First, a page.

- Bribing and being bribed (Sections 1 and 2)
- The Act consolidates the common law and UK bribery related legislation into two general offences:
Bribing: it is an offence to offer, promise or give a financial or other advantage for the purpose of bringing about an improper performance of a function or activity.
Being bribed: it is an offence to request, agree to or receive a financial or other advantage for the purpose of bringing about an improper performance of a function or activity or to request, agree to or receive a reward for having done so.
- "Improper performance" is one which is in breach of an expectation of good faith or impartiality, or is in breach of a position of trust. The test of whether an activity has been performed improperly is what a reasonable person in the UK would expect in relation to the activity. If the activity takes place overseas, then any local customs are disregarded unless permitted by the country’s written law.
- In each case, it is the intention to bring about the improper performance that is the key to the offence.
- Bribing foreign public officials (Section 6)
- The Act also introduces a new offence of offering, promising or giving a financial or other advantage to a foreign public official where such advantage is not permitted under the written law applicable to that foreign official.
- The briber must intend that the advantage given or offered would influence the foreign official in the performance of his duties as a public official and must intend to secure business or to obtain a business advantage.
- The definition of "foreign public officials" is very broad and includes those working for international organisations.
- Failing to prevent bribery (Section 7)
- A commercial organisation commits an offence under the Act if a person associated with it bribes another person with an intention of obtaining or retaining either business or a business advantage for that organisation.
- "Persons associated" with the organisation are defined as any person who performs services on behalf of the organisation; they can be individuals or business entities, and include employees, agents and subsidiaries.
- The commercial organisations will have an absolute defence to liability if they can show that they have put in place "adequate procedures" to prevent bribery (discussed further below).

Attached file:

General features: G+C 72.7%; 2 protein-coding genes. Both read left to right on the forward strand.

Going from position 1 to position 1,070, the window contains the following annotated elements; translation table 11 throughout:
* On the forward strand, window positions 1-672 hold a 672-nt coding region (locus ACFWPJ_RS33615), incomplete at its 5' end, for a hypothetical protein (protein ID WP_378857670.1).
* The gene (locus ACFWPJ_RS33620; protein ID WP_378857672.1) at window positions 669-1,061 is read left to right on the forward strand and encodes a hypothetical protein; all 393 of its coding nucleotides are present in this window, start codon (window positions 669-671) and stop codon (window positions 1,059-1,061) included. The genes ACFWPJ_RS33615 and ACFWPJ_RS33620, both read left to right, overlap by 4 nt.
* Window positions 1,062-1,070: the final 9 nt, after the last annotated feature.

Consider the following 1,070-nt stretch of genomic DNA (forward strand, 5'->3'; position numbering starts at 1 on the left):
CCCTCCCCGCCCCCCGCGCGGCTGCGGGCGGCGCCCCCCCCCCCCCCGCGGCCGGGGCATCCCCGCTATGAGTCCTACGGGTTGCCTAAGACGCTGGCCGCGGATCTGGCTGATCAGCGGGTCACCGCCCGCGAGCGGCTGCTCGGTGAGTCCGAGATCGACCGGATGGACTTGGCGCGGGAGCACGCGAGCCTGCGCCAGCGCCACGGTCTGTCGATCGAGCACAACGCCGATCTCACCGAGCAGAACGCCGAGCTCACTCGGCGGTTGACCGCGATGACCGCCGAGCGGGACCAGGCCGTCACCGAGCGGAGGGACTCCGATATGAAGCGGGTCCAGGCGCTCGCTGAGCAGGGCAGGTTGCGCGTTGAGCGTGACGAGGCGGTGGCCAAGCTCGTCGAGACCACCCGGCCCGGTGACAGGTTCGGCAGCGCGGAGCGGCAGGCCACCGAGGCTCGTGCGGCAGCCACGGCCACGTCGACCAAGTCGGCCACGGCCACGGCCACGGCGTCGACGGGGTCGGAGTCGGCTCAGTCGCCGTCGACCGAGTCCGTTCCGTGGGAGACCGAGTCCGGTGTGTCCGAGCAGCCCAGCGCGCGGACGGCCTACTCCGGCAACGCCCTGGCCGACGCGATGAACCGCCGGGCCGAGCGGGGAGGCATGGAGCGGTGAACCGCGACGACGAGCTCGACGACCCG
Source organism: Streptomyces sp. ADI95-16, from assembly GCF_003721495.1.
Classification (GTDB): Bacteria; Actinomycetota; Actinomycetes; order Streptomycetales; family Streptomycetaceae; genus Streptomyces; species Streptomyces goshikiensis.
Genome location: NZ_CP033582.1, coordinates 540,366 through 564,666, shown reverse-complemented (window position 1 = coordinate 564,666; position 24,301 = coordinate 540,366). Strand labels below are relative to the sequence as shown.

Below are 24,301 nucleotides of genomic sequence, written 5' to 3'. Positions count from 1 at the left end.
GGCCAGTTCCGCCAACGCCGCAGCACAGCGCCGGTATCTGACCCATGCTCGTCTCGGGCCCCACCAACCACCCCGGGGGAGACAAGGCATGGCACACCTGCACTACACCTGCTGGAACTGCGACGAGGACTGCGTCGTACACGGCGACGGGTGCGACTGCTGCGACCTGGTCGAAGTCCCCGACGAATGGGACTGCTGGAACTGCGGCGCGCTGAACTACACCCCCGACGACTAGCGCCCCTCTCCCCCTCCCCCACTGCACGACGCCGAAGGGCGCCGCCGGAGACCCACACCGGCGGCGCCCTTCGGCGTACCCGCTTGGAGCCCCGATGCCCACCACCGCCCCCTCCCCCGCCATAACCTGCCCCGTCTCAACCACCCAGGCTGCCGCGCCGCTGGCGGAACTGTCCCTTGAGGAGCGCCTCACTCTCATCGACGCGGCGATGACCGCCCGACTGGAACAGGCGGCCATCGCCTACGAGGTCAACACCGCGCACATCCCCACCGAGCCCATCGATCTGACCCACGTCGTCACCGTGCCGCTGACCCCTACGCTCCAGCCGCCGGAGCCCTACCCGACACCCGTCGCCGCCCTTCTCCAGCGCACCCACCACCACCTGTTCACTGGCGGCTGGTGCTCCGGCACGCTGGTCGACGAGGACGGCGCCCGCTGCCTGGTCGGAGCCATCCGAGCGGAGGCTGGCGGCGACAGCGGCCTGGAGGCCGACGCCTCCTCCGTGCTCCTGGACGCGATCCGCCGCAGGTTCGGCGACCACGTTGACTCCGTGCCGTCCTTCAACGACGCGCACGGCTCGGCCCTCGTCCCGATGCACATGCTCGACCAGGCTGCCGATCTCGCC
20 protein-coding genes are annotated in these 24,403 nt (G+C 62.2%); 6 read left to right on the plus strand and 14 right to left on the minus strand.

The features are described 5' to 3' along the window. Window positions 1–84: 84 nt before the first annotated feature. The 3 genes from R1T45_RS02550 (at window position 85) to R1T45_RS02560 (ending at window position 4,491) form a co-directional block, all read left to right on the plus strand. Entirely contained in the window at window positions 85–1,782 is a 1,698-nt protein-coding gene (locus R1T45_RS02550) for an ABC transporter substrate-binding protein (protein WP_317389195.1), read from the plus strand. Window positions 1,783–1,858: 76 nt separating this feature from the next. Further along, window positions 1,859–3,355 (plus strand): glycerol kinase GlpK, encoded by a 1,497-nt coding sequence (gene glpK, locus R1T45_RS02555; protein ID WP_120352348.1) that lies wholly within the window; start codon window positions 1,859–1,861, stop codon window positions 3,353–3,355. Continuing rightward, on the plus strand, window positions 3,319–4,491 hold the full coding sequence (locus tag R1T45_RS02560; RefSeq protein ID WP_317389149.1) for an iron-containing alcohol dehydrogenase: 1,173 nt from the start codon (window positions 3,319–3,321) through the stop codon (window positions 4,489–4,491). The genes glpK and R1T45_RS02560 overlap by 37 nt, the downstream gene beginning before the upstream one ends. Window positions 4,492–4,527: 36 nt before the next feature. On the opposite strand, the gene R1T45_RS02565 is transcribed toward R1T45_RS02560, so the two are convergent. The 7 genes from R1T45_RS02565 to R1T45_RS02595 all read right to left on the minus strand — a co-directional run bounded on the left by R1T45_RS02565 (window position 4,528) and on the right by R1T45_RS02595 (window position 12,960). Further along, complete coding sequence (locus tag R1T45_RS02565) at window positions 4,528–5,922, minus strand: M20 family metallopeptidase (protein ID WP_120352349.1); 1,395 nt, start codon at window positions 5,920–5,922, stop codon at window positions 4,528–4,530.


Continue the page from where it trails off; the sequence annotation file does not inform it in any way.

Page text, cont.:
- The Act covers both private and public activities.
- UK courts have jurisdiction over bribery outside the UK where the person committing the offence is a British national or is ordinarily resident in the UK, a body incorporated in the UK or a Scottish partnership.
- Any company that carries on business in the UK will be subject to the failure to a prevent bribery offence in relation to conduct that occurs outside the UK, even where that conduct is unrelated to the UK aspect of its business. In this regard the reach of the Act goes beyond the US Foreign Corrupt Practices Act (FCPA).
Bribes vs hospitality
- While the Act is designed to punish bribery, it is clear that genuine acts of hospitality could easily appear to fall within the Act.
- The key difference between genuine hospitality allowed by the Act and a bribe dressed up as hospitality is the intention to obtain an advantage.
- A person’s intention behind an act is very difficult to determine. In the absence of direct evidence, the prosecution will consider a number of factors but will chiefly consider the reasonableness and proportionality of the hospitality provided together with industry norms to help decide whether the requisite intention is present.
Unlike the FCPA, there is no exemption for facilitation payments (small bribes paid to "get things done").
- For individuals, the maximum penalty is 10 years’ imprisonment and an unlimited fine.
- For commercial organisations the penalty is an unlimited fine.
Adequate procedures to prevent bribery
The UK Ministry of Justice has published a guide on compliance with the Act including six principles of adequate procedures to prevent bribery:
- Proportionate procedures – the procedures adopted should be proportionate to the risk faced.
- Top-level commitment – the company should adopt a culture of zero tolerance through a commitment by senior management.
- Risk assessment – the company should identify its bribery risks and prioritise its actions in high risk areas.
- Due diligence – the company should take appropriate care when entering into relationships or markets with a risk of bribery.
- Communication – the company’s policy should be clearly communicated to all relevant parties, supported by appropriate training and "speak up" procedures.
- Monitoring and review – the procedures put in place should be reviewed and updated as the company’s risks change over time.